Salt and (good) pepper can get you pretty far in your cooking, but true grown-up cooks use an arsenal of herbs and spices to flavour their meals. How you stock your spice cabinet will depend on the type of cuisine you want to enjoy—a “basic” Anglo spice cabinet is quite different from an East Asian one—but knowing how to use herbs, whether dry or fresh, will make you a better, more versatile cook.
These ratios work for most herbs
In most cases, a tablespoon of fresh herbs packs the same amount of flavour as a teaspoon of dried, which translates to a ratio of three parts fresh for one part dried. This is due to the fact that fresh herbs contain water, which doesn’t contribute any flavour, but adds bulk. If a recipe calls for 2 tablespoons of fresh, minced basil, you’ll need 2 teaspoons of dried basil flakes.
Ground herbs are even more potent; use a ratio of four parts fresh for one part ground. If a recipe calls for a teaspoon of ground oregano, you’ll need 1 tablespoon plus 1 teaspoon of the fresh, minced sage leaves.
Give ‘em a sniff
These rules only apply if you’re working with dried herbs that are relatively, uh, fresh (freshly purchased, that is). If that jar of dried thyme has been hanging out in your spice cabinet for a while, give it a sniff. If it has a strong aroma, you’re good to go. If it doesn’t smell like anything, toss it. If it smells like a ghost of its former self, you can still use it, but I would recommend only doing so in recipes that allow you to season “to taste,” so you can adjust as needed. (I personally like to use herbs and seasonings that have lost their lustre as popcorn seasoning; popcorn is a forgiving canvas.)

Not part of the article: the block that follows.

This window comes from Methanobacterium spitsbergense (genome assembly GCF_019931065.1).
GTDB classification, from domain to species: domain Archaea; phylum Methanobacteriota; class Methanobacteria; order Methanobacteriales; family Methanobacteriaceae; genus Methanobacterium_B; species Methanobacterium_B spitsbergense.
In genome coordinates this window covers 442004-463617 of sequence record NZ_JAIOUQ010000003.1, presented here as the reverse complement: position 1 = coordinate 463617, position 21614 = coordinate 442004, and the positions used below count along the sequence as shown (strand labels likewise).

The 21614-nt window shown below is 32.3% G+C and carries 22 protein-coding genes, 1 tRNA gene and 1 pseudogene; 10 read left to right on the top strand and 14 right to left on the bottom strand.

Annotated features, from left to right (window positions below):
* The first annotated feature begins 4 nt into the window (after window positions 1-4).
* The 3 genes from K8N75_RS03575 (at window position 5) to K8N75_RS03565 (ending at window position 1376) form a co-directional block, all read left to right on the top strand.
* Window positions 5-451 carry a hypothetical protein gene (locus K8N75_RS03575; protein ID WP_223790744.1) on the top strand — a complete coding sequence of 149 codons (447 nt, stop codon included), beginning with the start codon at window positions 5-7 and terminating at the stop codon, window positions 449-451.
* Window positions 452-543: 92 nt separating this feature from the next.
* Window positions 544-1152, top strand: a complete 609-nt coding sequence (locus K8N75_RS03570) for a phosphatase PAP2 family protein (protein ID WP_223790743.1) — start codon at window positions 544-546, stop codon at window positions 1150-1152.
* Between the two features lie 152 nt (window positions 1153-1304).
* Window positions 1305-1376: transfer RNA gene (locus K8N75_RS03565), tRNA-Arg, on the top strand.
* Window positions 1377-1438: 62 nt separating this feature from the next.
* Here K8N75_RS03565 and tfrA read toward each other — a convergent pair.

Sage is tricky
Did you know there are two types of sage? Dried and rubbed. I’ve explained the differences before, but let’s recap:
Ground sage is made from leaves that have been dried and ground into a fine powder, stems and all; rubbed sage is made by rubbing the dried leaves (no stems) together into fluffy little bits. Grinding breaks down the leaves more completely, resulting in a more intensely flavored and slightly more astringent, pungent, and bitter product, with notes of mint and citrus and a more pronounced earthy flavor. Rubbed sage is a little gentler, with a piney sweetness, a hint of earthiness, and almost no bitterness.
Due to its fluffy nature, rubbed sage takes up twice as much space as its ground counterpart, so you will need double the amount to get the same result. Conversely, if your recipe calls for rubbed sage, but all you have is ground, just use half the amount called for in the recipe.
Avoid dried parsley
Most dried herbs can be used to flavour sauces, soups, stews, and all sorts of dishes just fine. While personal preference plays a role—I have a friend who cannot stand dried oregano—there is one dried herb that is largely pointless: dried parsley. Dried parsley is the La Croix version of its fresh self, a mere suggestion of herbiness that you can only detect if you squint your tongue.
Fresh makes the best garnish
When using herbs in a raw preparation, either in a salad or as a garnish, it’s best to avoid dried entirely. The texture is just all wrong; those little desiccated flakes will feel like paper confetti on the tongue. Fresh ribbons of basil are heavenly on a pizza, but dried basil flakes won’t do your pie any favours.